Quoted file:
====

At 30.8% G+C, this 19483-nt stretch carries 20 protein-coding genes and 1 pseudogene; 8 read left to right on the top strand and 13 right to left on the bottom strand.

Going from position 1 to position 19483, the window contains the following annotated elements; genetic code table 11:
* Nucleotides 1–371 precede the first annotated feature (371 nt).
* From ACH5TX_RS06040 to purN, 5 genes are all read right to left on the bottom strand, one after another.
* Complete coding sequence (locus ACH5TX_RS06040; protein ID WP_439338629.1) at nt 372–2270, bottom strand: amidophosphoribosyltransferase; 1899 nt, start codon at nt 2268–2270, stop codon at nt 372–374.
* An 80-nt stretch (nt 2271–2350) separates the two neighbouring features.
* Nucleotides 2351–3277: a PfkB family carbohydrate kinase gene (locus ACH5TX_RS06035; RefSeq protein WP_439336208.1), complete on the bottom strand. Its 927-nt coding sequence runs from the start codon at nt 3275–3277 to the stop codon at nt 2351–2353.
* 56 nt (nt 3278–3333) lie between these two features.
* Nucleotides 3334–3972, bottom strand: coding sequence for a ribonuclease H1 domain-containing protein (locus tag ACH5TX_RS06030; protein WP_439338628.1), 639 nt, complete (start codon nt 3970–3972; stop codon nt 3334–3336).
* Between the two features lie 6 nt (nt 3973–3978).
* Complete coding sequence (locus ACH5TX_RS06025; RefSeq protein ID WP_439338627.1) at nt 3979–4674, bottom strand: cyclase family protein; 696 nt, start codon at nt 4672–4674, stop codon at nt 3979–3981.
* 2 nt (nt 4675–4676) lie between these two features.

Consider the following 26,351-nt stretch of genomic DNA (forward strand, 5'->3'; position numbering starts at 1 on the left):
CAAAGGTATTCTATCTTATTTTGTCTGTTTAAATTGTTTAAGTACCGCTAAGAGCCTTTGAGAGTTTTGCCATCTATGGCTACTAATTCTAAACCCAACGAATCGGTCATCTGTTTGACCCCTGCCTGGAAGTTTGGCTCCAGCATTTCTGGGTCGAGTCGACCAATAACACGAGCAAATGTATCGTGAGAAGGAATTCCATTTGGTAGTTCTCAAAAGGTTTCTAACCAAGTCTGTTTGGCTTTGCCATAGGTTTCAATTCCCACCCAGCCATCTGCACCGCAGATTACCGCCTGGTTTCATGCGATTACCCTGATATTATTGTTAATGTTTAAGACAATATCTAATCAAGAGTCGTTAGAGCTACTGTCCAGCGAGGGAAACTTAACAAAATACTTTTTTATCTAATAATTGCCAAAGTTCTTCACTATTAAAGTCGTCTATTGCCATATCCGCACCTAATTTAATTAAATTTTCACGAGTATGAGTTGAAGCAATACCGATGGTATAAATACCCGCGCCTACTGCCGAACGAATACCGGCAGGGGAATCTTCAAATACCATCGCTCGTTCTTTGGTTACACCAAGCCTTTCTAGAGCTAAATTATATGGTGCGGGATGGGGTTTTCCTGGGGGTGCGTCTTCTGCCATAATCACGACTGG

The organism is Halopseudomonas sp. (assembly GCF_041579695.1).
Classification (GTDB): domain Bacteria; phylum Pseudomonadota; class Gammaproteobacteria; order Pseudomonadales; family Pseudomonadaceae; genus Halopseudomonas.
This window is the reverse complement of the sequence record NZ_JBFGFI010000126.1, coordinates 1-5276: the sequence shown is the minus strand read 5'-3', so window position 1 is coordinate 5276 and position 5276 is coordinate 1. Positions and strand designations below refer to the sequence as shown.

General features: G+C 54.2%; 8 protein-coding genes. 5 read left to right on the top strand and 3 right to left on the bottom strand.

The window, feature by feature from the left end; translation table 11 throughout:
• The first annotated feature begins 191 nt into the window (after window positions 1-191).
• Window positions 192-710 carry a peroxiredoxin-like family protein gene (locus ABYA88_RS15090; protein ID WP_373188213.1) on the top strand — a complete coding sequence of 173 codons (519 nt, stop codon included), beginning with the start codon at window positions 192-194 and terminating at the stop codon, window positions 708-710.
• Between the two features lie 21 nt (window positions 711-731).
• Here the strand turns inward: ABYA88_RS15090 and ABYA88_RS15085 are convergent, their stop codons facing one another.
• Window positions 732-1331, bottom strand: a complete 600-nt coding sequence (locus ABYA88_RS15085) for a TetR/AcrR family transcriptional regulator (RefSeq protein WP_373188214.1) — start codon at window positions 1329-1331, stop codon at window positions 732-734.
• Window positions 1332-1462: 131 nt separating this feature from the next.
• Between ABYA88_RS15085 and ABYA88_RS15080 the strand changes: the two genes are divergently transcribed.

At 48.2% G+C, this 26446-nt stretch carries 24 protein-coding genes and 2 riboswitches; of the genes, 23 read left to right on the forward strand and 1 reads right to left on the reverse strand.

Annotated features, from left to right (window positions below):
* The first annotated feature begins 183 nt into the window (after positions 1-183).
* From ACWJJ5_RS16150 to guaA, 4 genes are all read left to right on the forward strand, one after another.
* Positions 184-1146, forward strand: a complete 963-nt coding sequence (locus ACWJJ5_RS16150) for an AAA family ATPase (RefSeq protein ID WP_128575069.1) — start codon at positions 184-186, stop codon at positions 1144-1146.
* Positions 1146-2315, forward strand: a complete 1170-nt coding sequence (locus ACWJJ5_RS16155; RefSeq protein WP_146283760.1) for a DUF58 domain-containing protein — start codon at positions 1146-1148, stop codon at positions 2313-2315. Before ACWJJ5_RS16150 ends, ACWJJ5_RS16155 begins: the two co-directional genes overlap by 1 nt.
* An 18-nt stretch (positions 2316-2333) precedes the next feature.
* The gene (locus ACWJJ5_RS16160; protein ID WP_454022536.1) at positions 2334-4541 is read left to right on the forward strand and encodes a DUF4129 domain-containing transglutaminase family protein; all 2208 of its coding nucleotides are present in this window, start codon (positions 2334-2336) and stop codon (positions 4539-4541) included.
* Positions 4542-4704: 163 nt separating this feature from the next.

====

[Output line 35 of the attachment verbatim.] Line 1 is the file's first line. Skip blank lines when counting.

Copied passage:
* Positions 4542-4704: 163 nt separating this feature from the next.